How do scientists use half lives in radiometric dating
He is presently employed in the Space & Atmospheric Sciences Group at the Los Alamos National Laboratory.
Radiometric dating--the process of determining the age of rocks from the decay of their radioactive elements--has been in widespread use for over half a century.
You can learn more about fossils, dinosaurs, radiometric dating and related topics by reading through the links below.
Radiometric dating isn't the only method of determining the age of rocks.
For example, by using a laser, researchers can measure parent and daughter atoms in extremely small amounts of matter, making it possible to determine the age of very small samples [source: New Scientist].
Many Christians have been led to distrust radiometric dating and are completely unaware of the great number of laboratory measurements that have shown these methods to be consistent.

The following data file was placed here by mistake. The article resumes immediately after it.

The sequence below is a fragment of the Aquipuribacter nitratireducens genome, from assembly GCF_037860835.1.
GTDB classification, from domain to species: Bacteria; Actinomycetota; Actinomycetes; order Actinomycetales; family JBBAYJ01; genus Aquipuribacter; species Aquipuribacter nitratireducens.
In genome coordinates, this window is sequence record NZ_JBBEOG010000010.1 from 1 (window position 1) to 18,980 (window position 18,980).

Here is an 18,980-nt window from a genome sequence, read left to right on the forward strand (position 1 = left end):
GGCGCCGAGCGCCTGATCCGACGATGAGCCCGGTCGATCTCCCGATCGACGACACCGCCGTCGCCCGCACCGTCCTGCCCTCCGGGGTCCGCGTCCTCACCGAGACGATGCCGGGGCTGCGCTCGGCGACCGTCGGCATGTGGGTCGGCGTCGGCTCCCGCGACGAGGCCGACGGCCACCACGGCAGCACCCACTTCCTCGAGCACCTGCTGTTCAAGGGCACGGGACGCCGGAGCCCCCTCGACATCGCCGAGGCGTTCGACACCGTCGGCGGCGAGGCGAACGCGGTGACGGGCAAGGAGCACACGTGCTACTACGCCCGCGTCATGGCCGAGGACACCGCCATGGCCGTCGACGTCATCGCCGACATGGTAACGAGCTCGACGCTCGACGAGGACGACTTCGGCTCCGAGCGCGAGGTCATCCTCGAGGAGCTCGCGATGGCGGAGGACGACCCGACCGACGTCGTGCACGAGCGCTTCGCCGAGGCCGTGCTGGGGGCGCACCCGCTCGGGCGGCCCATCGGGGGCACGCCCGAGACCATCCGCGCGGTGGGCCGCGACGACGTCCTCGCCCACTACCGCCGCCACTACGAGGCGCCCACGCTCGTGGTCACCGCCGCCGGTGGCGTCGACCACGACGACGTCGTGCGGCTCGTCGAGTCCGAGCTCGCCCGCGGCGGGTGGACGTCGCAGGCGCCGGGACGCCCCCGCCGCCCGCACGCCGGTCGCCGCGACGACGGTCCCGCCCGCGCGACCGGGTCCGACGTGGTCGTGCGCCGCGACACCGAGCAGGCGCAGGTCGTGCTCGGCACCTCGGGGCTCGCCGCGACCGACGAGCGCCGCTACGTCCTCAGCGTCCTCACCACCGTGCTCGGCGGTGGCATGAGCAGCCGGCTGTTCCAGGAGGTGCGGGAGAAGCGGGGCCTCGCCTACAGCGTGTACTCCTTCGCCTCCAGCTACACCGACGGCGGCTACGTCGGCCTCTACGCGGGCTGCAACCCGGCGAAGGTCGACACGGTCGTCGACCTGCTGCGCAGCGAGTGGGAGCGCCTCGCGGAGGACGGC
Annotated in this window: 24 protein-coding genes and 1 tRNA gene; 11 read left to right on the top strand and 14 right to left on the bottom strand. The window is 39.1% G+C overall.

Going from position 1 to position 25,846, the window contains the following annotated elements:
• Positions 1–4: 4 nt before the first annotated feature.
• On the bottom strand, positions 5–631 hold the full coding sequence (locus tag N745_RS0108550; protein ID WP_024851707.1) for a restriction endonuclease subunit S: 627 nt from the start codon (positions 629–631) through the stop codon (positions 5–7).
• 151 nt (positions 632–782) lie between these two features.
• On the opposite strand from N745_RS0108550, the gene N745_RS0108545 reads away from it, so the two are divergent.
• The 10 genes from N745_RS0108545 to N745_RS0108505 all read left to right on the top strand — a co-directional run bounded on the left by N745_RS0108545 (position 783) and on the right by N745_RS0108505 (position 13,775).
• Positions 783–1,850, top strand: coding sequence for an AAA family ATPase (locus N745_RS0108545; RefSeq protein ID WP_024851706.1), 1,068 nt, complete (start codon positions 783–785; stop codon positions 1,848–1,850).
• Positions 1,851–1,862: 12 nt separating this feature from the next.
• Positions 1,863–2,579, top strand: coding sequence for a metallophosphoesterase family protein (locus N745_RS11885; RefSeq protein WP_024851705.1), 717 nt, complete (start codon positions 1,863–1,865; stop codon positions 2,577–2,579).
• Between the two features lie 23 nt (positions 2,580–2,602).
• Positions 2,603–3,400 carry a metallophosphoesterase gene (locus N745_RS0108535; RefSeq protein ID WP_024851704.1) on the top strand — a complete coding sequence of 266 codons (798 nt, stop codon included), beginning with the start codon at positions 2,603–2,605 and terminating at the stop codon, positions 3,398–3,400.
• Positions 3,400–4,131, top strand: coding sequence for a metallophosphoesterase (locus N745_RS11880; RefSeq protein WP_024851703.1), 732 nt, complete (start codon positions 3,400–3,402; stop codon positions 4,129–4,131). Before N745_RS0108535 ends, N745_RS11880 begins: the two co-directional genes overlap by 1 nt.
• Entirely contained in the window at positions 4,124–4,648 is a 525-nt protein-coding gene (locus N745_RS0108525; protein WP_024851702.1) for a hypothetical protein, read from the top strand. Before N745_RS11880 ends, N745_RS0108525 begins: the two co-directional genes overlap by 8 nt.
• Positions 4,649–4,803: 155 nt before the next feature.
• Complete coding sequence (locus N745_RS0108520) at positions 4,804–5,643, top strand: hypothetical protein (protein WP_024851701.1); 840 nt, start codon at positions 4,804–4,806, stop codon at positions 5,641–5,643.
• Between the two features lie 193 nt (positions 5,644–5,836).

Some of the isotopes used for this purpose are uranium-238, uranium-235 and potassium-40, each of which has a half-life of more than a million years.
Unfortunately, these elements don't exist in dinosaur fossils themselves.
The extreme temperatures of the magma would just destroy the bones.
So to determine the age of sedimentary rock layers, researchers first have to find neighboring layers of Earth that include igneous rock, such as volcanic ash.